Thanks to a small piece of the IRS tax code called 280E, the Federal Government can, and does, collect standard income tax from businesses that it considers to be illegal and illegitimate. And, as if that weren’t enough, 280E also prohibits these “illegal” businesses from taking standard business tax deductions. We’ll save the nitty gritty details for another discussion, but what this means is that many marijuana businesses end up paying effective federal tax rates as high as 70%.

Regardless of political ideologies, policy follows the money.


Last year, legal cannabis sales totaled $6.7 Billion. With many of the businesses contributing to that figure shelling out in excess of 40% or 50% of their total revenues to the federal government, you can quickly begin to understand why the the administration might be hesitant to disrupt the status quo of this very lucrative source of cash.


Regardless of political ideologies, policy follows the money.

4. Jobs


Job creation is one of the statistics most closely associated with economic growth, and similarly the Unemployment Rate (coupled with inflation) is one of the best predictors of a president’s likelihood to reach a second term. (It’s called the misery index. If you’re a low-key economics nerd like me, it’s definitely worth a peek. More here)

The American People understand how important job creation is to the welfare of our country so, it has followed that any President or candidate’s plan to create jobs has been one of the primary aspects of their platform. This was particularly true of Donald Trump, who vowed to bring jobs back to America.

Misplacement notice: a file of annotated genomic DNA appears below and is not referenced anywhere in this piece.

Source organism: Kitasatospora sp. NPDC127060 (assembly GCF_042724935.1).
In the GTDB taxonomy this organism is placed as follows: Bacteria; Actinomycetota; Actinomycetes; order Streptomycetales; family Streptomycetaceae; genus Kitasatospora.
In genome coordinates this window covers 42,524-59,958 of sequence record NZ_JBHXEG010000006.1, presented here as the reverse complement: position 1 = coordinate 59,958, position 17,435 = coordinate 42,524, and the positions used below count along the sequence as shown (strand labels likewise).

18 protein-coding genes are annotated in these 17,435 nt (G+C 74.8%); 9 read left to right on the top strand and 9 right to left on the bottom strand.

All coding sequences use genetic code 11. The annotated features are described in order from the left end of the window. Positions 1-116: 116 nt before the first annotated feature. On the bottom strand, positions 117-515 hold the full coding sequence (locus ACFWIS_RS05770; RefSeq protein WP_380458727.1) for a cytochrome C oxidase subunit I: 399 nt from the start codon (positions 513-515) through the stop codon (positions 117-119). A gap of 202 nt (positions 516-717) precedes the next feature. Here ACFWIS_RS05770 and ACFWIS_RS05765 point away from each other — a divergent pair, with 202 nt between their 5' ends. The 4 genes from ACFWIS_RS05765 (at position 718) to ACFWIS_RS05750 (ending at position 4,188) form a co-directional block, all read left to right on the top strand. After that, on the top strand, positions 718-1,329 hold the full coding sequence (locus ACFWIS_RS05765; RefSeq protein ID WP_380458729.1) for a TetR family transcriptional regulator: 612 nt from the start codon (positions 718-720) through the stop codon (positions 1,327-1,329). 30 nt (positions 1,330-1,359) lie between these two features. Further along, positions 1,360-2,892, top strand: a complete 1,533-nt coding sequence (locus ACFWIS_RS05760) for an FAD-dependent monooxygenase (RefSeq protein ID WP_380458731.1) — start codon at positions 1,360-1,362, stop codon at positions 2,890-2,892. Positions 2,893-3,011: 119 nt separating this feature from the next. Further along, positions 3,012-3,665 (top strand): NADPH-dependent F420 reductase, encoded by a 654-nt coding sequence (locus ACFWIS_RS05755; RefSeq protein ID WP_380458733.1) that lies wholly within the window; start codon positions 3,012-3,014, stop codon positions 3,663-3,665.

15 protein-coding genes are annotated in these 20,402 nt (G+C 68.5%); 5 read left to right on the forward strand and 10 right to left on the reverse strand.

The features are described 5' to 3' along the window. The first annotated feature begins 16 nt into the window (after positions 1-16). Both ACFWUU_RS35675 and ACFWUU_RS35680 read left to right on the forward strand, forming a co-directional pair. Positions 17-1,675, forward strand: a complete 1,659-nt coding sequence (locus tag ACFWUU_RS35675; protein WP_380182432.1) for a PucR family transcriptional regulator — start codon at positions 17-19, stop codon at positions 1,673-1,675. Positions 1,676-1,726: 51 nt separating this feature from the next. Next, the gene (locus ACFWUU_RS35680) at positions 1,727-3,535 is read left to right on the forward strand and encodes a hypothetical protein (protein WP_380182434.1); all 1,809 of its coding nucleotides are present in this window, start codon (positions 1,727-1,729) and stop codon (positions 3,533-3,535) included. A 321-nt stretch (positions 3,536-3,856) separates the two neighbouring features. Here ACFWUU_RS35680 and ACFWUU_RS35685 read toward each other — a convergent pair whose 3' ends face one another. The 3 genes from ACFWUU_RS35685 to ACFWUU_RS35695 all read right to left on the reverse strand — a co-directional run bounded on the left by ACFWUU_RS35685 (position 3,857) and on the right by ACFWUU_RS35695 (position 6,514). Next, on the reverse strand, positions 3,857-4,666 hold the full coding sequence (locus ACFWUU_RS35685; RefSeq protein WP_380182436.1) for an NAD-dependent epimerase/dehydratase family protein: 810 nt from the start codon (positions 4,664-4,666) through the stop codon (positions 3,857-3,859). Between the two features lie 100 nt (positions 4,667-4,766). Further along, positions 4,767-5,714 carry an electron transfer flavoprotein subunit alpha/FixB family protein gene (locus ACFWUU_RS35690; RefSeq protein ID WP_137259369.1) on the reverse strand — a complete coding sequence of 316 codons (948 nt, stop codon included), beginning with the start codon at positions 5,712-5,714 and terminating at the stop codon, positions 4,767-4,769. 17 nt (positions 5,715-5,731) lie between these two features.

There is an entire industry being born on American soil with little to no risk of ever being outsourced.

Conservative estimates show that the legal cannabis industry created 123,000 jobs in 2016 alone. If Trump wants more jobs, then he need look no further than Colorado, Washington, California, and the 26 other states and District of Columbia with legal marijuana. There is an entire industry being born on American soil with little to no risk of ever being outsourced.

The cannabis industry can help the President follow through on his campaign promises. All he has to do is let it.

5. Bigger Fish to fry


Let’s face it. Between ISIS, Russia, Wikileaks and his various unorthodox political tactics, the President is going to have his hands full until 2020. Legal marijuana simply is not going to make it to the top of his priority list.

Many acknowledge this but still worry about his Attorney General, Jeff Sessions, who’s stance on the issue can be summed up in his notorious quote “good people don’t smoke marijuana”. I too believe Jeff Sessions poses a greater threat to legal cannabis than Trump ever will, and his relationship to the issue deserves a discussion of it’s own, but despite his negative views, the fact still remains that Trump is his boss, and Sessions will do as he is told.


…all the President has to do is be a good conservative and let the states regulate themselves. 



Donald Trump would be well within his rights to attack legal marijuana, and if he chose to do so it would be very difficult to stop him. Despite this, I am less than concerned. He simply has too much to lose and very little to gain. 


When considering this issue, all the President has to do is be a good conservative and let the states regulate themselves. Do this, and he will reap the rewards of all the aforementioned points, all while never having to risk a public endorsement of the issue.